The Phillies/Diamondbacks game had a pitcher ejection due to foreign substance
Remember when Phillies manager Joe Girardi thought then-Nationals pitcher Max Scherzer was using sticky stuff, had him checked by the umpires, then charged the Nationals dugout and got ejected? Good times.
Scherzer didn’t end up having anything on his cap or elsewhere on his person, but it made for entertaining, dramatic baseball, especially when he basically started stripping on the field. You don’t want to make Mad Max mad.
But on Wednesday, while the Phillies were losing to the Arizona Diamondbacks, the umpires discovered what they believed to be a foreign substance on DBacks reliever Caleb Smith‘s glove, and ejected him in the eighth inning.
Smith maintains that not only would he never use any kind of sticky stuff, but that if he did, he wouldn’t be “stupid” enough to place it on his glove, one of the most obvious places the umpires check:
"“I’m not stupid. I know the two main things they check is your glove and your hat. If I was using something, and I wasn’t, I wouldn’t put it on my glove or my hat. That’s just ignorant. If they say they find something on it, that’s bull*** because there’s nothing on it. If I was cheating, I’d own up to it.”"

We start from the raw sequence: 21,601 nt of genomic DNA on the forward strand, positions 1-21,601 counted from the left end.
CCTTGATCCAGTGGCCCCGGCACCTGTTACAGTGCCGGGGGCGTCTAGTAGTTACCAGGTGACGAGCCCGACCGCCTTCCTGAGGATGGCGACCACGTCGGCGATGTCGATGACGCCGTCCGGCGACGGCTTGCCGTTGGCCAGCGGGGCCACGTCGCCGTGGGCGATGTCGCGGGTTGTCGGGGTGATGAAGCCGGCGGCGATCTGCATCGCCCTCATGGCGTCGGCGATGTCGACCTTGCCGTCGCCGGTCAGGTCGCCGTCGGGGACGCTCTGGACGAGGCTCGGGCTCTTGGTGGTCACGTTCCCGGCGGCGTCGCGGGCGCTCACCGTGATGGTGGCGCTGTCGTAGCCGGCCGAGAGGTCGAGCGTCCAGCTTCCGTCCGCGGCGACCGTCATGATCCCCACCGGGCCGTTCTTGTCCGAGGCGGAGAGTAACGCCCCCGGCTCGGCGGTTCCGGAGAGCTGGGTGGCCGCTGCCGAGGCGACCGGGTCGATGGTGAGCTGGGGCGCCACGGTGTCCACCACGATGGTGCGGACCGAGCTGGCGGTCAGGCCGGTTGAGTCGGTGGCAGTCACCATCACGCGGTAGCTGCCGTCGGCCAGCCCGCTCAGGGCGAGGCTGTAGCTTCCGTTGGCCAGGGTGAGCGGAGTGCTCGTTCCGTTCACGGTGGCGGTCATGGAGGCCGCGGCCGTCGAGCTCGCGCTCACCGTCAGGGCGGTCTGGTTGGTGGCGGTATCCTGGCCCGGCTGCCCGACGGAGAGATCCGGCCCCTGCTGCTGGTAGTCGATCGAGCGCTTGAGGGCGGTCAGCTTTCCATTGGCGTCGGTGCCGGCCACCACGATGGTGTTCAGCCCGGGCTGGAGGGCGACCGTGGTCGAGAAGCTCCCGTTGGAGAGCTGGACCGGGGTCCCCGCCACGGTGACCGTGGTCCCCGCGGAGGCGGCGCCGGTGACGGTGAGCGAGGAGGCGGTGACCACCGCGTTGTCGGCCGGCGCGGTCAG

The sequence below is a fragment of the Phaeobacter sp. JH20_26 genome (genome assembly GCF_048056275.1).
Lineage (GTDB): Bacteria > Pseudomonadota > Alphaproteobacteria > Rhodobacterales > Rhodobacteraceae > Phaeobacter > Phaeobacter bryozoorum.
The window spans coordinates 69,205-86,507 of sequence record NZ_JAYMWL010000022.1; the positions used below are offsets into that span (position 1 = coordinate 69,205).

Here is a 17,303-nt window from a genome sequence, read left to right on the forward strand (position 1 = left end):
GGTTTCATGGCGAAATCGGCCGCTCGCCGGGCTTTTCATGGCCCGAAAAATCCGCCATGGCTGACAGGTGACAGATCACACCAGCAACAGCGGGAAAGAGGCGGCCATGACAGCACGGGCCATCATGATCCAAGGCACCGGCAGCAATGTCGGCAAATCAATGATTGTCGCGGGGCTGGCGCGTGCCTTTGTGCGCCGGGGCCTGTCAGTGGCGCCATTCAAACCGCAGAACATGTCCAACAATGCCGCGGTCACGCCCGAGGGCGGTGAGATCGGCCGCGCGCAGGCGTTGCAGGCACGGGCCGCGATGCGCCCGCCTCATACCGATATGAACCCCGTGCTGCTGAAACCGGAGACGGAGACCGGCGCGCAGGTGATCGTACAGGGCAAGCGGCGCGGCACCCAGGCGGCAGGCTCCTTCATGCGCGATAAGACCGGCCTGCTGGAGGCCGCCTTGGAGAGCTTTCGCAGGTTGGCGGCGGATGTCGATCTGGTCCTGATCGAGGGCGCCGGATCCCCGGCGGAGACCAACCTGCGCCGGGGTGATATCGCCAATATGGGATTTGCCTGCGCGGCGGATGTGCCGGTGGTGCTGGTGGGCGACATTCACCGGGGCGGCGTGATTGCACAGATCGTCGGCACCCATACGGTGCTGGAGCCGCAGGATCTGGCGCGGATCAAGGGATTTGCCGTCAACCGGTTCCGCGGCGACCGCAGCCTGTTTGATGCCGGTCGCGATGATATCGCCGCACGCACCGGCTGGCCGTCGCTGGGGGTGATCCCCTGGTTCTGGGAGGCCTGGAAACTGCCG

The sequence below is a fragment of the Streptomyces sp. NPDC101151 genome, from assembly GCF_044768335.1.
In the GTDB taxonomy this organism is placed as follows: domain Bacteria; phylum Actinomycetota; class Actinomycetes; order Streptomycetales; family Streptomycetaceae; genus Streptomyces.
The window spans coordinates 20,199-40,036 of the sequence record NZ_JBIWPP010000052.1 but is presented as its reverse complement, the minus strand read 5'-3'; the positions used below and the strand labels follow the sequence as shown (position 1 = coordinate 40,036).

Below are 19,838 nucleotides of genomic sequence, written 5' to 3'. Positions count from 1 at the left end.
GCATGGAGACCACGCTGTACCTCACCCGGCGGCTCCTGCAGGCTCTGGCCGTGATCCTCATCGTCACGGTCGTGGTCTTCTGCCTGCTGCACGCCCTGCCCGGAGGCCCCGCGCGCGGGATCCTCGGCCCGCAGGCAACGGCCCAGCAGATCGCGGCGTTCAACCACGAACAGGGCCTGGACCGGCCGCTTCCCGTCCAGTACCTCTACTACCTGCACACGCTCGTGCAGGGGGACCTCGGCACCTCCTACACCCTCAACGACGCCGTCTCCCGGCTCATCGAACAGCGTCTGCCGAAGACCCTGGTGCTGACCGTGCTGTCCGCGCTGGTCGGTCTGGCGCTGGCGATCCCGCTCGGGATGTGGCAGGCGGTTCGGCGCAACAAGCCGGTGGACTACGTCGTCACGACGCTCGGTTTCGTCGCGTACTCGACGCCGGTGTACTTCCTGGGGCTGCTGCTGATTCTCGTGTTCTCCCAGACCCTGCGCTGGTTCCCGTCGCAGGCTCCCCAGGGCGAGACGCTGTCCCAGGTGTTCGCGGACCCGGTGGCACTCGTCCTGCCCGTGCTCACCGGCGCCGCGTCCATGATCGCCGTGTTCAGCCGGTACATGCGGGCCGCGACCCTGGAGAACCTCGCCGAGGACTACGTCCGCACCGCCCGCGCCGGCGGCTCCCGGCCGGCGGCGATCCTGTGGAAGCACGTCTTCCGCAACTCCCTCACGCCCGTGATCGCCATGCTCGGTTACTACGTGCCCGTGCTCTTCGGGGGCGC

If Smith was using something sticky, it hasn’t exactly been helping his stuff. Over 33 games (13 starts), he has a 5.12 ERA and 1.42 WHIP. In his five-year career, he has a 4.70 ERA over 358 1/3 innings, a 4.95 FIP, and 1.306 WHIP. So, Spider Tack or no Spider Tack, he’s no Cy Young.
Will Caleb Smith get suspended?
Smith is only the second pitcher to get ejected under MLB’s new substance ban; Mariners pitcher Hector Santiago was the first, and he ended up serving the 10-game suspension. Santiago then received a second suspension, 80 games for testing positive for PEDs.
In a weird twist, the same umpiring crew who discovered Santiago was using a foreign substance were the ones who ejected Smith.
So, the Phillies have been involved in two of these ejections now, though the first time, it was the manager, not the pitcher, who was ultimately suspended. None of their pitchers have been found with any kind of ‘sticky stuff,’ though that’s not exactly a surprise, given the caliber of most of their pitching this year.
Smith’s glove is being sent to MLB’s office of the commissioner in New York for further inspection. If any sort of banned substance is discovered, he’ll be the second pitcher to receive a 10-game suspension.